WE KNOW THE benefits of planting cover crops, but what exactly are those benefits and how are they measured? Results of a five-year Ontario-based cover crop research project are rolling in and are presenting some definitive information about how cover crops relate to crop productivity and nitrogen availability, carbon inputs and carbon sequestration and the overall economics of planting cover crops.
“We’re trying to understand what’s actually happening in the soil as a result of growing a cover crop,” says Dr. Inderjot Chahal, project lead and a post-doc research fellow with the School of Environmental Sciences at the University of Guelph, Ridgetown Campus. “If we can provide information that growers can relate to, maybe we can increase the adoption and acreage of cover crops across Ontario.”
Despite substantial research across Canada and the U.S., there is room to improve cover crop adoption by farmers. According to data released by the Ontario Ministry of Agriculture, Food and Rural Affairs (OMAFRA) in 2020, roughly 30 per cent of farmers in southwestern Ontario regularly grow cover crops.
Previous research suggests cover crops are a positive influence on soil and crop attributes, including increasing soil organic matter and aggregate stability and decreasing soil erosion and nutrient losses (including nitrogen). The question Chahal and her team are looking to answer is just how they provide these benefits to soil health and crop yield.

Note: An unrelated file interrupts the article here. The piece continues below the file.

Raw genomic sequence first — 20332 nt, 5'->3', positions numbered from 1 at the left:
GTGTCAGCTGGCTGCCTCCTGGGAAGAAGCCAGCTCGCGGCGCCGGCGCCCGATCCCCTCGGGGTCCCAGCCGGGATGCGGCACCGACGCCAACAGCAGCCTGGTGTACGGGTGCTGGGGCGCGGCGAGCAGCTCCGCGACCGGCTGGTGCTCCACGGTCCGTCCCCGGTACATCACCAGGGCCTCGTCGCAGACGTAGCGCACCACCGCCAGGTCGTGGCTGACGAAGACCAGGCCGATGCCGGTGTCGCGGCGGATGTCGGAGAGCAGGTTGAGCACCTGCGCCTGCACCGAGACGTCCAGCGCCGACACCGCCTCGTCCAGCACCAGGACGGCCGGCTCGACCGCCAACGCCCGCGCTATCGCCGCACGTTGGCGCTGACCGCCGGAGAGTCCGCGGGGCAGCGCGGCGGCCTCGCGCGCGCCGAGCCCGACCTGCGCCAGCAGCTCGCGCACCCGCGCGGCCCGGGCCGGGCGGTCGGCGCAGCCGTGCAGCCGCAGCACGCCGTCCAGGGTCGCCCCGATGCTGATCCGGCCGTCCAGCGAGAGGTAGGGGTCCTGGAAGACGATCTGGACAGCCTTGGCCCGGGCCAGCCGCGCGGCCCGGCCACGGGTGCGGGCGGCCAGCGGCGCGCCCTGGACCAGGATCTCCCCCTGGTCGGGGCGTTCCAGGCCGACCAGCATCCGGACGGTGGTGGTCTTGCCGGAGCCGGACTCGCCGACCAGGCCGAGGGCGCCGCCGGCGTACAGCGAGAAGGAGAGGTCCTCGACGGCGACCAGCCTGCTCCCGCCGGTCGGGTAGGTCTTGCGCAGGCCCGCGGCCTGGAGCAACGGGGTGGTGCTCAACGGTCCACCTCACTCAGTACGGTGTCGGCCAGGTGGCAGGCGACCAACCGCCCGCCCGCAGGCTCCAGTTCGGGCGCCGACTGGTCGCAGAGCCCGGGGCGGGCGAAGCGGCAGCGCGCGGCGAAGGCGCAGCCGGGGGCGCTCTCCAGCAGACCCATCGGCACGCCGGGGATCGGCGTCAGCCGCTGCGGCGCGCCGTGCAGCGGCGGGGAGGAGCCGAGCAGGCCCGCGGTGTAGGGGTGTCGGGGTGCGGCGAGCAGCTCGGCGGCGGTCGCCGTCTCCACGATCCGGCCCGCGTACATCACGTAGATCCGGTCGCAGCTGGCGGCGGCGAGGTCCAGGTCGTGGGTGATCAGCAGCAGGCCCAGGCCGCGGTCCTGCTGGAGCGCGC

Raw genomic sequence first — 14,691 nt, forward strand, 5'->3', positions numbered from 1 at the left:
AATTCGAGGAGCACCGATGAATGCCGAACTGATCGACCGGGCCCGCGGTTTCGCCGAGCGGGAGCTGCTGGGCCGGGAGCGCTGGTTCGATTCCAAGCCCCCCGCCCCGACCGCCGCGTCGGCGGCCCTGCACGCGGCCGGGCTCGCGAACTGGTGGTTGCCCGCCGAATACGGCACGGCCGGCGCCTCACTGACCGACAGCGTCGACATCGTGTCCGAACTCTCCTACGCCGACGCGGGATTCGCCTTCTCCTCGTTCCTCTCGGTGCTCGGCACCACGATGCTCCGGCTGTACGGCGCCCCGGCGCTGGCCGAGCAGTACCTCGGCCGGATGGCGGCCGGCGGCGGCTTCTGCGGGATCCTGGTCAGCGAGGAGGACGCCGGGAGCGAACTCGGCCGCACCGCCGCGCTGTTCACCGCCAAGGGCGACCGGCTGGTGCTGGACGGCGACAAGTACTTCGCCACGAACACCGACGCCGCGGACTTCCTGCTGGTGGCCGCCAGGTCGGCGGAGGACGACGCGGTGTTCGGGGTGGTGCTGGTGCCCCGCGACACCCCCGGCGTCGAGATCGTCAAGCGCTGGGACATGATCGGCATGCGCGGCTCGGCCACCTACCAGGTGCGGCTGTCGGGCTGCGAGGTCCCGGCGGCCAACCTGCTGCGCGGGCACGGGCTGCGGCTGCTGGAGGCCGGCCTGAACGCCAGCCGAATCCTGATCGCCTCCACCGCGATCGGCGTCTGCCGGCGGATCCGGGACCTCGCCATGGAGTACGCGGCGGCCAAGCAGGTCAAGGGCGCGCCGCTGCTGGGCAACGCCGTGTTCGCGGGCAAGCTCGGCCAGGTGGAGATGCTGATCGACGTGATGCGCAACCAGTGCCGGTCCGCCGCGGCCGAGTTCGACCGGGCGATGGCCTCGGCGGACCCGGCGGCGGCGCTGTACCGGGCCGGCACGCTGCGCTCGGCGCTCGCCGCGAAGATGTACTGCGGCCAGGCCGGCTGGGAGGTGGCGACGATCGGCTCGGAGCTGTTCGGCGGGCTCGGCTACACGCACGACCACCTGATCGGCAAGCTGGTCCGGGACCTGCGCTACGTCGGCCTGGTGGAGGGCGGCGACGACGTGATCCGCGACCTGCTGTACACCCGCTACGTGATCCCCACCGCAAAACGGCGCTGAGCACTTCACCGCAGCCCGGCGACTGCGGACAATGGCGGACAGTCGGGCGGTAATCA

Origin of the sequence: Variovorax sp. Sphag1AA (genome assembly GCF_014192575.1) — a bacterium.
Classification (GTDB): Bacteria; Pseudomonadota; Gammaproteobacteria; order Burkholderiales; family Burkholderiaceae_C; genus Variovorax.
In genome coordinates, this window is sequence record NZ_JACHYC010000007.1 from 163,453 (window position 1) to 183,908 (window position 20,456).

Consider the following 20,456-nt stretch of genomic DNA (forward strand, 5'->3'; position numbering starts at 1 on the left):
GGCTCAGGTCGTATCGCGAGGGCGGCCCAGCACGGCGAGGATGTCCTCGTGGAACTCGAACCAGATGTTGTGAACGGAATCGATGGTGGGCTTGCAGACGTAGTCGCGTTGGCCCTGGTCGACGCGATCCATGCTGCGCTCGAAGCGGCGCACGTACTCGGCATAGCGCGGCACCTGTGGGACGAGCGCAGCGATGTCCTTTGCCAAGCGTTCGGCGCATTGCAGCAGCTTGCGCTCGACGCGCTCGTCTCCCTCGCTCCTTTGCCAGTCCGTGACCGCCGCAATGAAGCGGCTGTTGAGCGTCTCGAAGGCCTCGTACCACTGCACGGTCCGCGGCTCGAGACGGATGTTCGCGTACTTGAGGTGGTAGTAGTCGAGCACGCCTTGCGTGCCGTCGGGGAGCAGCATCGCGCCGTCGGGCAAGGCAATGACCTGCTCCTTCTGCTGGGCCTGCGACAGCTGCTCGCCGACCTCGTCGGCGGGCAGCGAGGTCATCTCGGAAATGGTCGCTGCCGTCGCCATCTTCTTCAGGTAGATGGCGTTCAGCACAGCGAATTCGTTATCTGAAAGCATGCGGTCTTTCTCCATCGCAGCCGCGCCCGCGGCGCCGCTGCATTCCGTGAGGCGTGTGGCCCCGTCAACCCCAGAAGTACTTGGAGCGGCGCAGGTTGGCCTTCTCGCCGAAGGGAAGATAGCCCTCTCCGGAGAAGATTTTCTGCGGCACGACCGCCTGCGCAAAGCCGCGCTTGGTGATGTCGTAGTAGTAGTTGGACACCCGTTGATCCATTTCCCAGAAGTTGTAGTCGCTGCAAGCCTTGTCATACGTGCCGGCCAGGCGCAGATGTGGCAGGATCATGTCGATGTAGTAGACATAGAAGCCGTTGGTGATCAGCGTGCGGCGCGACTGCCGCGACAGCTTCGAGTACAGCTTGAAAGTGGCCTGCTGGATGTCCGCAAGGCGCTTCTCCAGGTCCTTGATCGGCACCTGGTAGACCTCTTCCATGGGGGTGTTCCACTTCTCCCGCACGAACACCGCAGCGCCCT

“Continued studies at the same site have demonstrated that cover crops increased soil microbial activity, crop yield and nitrogen availability to the next crop in the rotation,” says Chahal. “Using this knowledge, we conducted this research to answer questions related to cover crop-induced effects on soil, and potentially understand the associated mechanism, or how they achieve these benefits.”
The research built off of previous cover crop projects conducted at the Ridgetown Campus, including cover crop and crop yield data from as far back as 2007. Two long-term trials were conducted, planting four species of cover crops over the project timeline — oats, cereal rye, oilseed radish, and a mix of cereal rye and oilseed radish. All cover crops were planted in late summer or fall, depending on the crop rotation, where they were given a chance to grow and mature. Soil and crop samples were collected each fall before frost and twice in the following spring for evaluation.
“So far, we have found cover crop species had 11 — 22 per cent greater soil organic carbon storage when compared to the no cover crop control,” says Chahal. “Relative to no cover crop control, cover crops increased soil health parameters including active carbon, wet aggregate stability, microbial biomass carbon and nitrogen. And overall crop yield with cover crops was either equal to or greater than the no cover crop control.”
To measure for carbon input and carbon sequestration, soil samples were taken at depths between zero to 15 centimetres and analyzed for total carbon. Soil inorganic carbon was measured, and soil organic carbon was calculated by subtracting inorganic carbon from total carbon.